Biopsies to identify H.pylori infection should be obtained in all patients undergoing EGD for dyspepsia. [4]

  • Rapid urease test
  • Histology (gold standard)
  • Culture and antibiogram
    • Culture of H. pylori requires a special nutrient broth.
    • Not widely available; consider culture if there is suspicion of antibiotic-resistant strains.
  • PCR of biopsy samples
    • A highly sensitive and specific test that can provide rapid results and information regarding antibiotic resistance (e.g., identify specific mutations)
    • Its use is limited because of accessibility and cost.

Further workup

Differential diagnosestoggle arrow icon

Differential diagnoses of dyspepsia [7][8][9]

Characteristic clinical features Possible etiology
Esophageal disorders
Gastric and duodenal disorders
Biliary disorders
Pancreatic disorders
Functional disorders
  • N/A

The differential diagnoses listed here are not exhaustive.

Treatmenttoggle arrow icon

Approach [1][4]

Pharmacological therapy

Antacids and acid suppression medications [7][13]
Drug class Examples Important considerations
Acid suppression medications PPIs (most effective)
H2 antagonists (mostly for maintenance or in combination with PPIs, if needed)
(neutralize acid; mainly used alongside acid suppression for rapid symptom relief)
  • Calcium carbonate
  • Magnesium hydroxide
  • Aluminum hydroxide
  • Magnesium hydroxide/aluminum hydroxide combination
  • Aluminum hydroxide/magnesium trisilicate

“Eat with aluminum CHOPSticKs”: The most important side effects of aluminum hydroxide are Constipation, Hypophosphatemia, Osteodystrophy, Proximal muscle weakness, Seizures, and hypoKalemia.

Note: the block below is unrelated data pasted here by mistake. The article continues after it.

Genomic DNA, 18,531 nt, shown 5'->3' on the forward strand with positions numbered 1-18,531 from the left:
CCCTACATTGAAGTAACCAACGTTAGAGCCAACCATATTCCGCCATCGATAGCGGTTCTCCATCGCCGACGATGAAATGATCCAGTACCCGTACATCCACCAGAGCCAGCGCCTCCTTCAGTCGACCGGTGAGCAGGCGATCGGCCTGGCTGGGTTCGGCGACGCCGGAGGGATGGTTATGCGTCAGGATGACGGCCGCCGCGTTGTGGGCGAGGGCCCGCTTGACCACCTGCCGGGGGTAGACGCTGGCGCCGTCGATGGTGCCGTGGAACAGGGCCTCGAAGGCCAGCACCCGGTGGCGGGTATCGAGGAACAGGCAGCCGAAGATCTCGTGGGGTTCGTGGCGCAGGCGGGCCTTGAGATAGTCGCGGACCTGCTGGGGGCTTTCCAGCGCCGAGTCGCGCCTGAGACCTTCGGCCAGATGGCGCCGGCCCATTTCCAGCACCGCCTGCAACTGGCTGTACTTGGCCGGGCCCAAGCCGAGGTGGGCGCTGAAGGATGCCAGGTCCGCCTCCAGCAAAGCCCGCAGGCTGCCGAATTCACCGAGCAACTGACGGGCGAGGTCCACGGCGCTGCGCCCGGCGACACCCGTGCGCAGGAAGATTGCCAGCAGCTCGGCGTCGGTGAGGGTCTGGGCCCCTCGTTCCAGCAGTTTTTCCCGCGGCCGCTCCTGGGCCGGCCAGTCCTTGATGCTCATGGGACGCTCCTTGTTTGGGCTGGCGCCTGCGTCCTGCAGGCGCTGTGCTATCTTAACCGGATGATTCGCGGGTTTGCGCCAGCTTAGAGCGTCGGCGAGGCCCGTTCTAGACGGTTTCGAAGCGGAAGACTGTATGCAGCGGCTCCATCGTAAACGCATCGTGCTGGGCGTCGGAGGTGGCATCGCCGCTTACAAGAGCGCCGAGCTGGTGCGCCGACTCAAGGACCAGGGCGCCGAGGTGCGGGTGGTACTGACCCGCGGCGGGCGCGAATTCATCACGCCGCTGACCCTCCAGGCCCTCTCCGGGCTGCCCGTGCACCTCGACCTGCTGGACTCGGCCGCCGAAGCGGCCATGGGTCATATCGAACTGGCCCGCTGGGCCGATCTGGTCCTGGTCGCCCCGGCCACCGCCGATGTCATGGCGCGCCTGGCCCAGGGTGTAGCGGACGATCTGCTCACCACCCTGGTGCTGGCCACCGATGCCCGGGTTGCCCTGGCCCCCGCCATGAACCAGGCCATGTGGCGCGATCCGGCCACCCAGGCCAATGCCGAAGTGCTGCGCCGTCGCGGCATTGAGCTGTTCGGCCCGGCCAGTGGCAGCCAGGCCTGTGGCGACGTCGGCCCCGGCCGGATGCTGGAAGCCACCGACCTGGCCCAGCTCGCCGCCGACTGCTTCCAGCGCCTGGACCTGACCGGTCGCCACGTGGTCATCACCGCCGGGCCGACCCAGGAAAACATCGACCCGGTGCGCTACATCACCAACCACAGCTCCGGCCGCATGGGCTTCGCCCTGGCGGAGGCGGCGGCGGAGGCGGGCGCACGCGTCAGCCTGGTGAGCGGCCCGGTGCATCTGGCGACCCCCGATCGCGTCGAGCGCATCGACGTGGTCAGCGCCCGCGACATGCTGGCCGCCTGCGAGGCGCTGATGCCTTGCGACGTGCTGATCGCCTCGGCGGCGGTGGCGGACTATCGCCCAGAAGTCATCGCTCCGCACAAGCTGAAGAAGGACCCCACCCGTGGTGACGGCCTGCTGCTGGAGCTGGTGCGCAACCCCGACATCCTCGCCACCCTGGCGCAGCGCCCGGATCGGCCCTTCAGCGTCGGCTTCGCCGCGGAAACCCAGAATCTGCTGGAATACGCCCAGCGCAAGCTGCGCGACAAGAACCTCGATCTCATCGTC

Nonpharmacological recommendations [17][18][19]

  • Dietary recommendations
    • Reduce portion size.
    • Avoid eating at least 3 hours before lying down (e.g., before going to sleep). [3]
    • Avoid foods and beverages that appear to trigger symptoms. [20]
  • Physical recommendations
    • Patients with obesity should be encouraged to lose weight and should also receive advice on the best approach. [3]
    • Elevate the head-end of the bed (10–20 cm) for patients who experience symptoms while sleeping. [3]
  • Reduce or avoid triggers

Helicobacter pylori eradication therapy

All patients who test positive for H. pylori infection should receive H.pylori eradication therapy. [4]

First-line treatment options [4][22]

H. pylori eradication therapy typically comprises of PPIs twice daily PLUS two antibiotics with or without bismuth for 10–14 days. Local resistance patterns and adherence to treatment are the main determinants of the success of eradication therapy. [4]

First-line options for H.pylori eradication therapy [4][22]
Clarithromycin triple therapy
Preferred in areas with low levels (< 15%) of clarithromycin resistance [4]
Clarithromycin-based concomitant therapy [4]
Bismuth quadruple therapy
Preferred in areas with high levels (≥ 15%) of clarithromycin resistance. [4]

Bismuth binds to the affected mucosa, providing physical protection from acids, and stimulates gastric HCO3- secretion, which helps to restore the mucosal pH gradient and is hence used to treat peptic ulcers and H.pylori infection (as a part of Bismuth quadruple therapy). Bismuth subsalicylate is also an antidiarrheal agent and is used to treat traveler's diarrhea (caused by enterotoxigenic Escherichia coli).

Second-line treatment options

Follow-up: Confirm H.pylori eradication [23]

Functional dyspepsiatoggle arrow icon

Functional dyspepsia (nonulcer dyspepsia) is a common GI disorder characterized by upper GI symptoms (e.g., epigastric pain, bloating) without any identifiable cause. Symptoms may vary in intensity and can have a significant impact on patients' lives. Functional dyspepsia is heterogeneous and multifactorial, and its pathophysiology is not fully understood.

Rome IV criteria for functional dyspepsia [2][18][25]

Functional dyspepsia is a diagnosis of exclusion that can be made if an organic cause cannot be identified after completing a diagnostic workup of dyspepsia and its differential diagnoses.

  • Any of the following symptoms experienced at least 3 days per week over the past 3 months
  • Interference with daily activities
  • Symptom duration ≥ 6 months

Treatment [1][18][25]

Referencestoggle arrow icon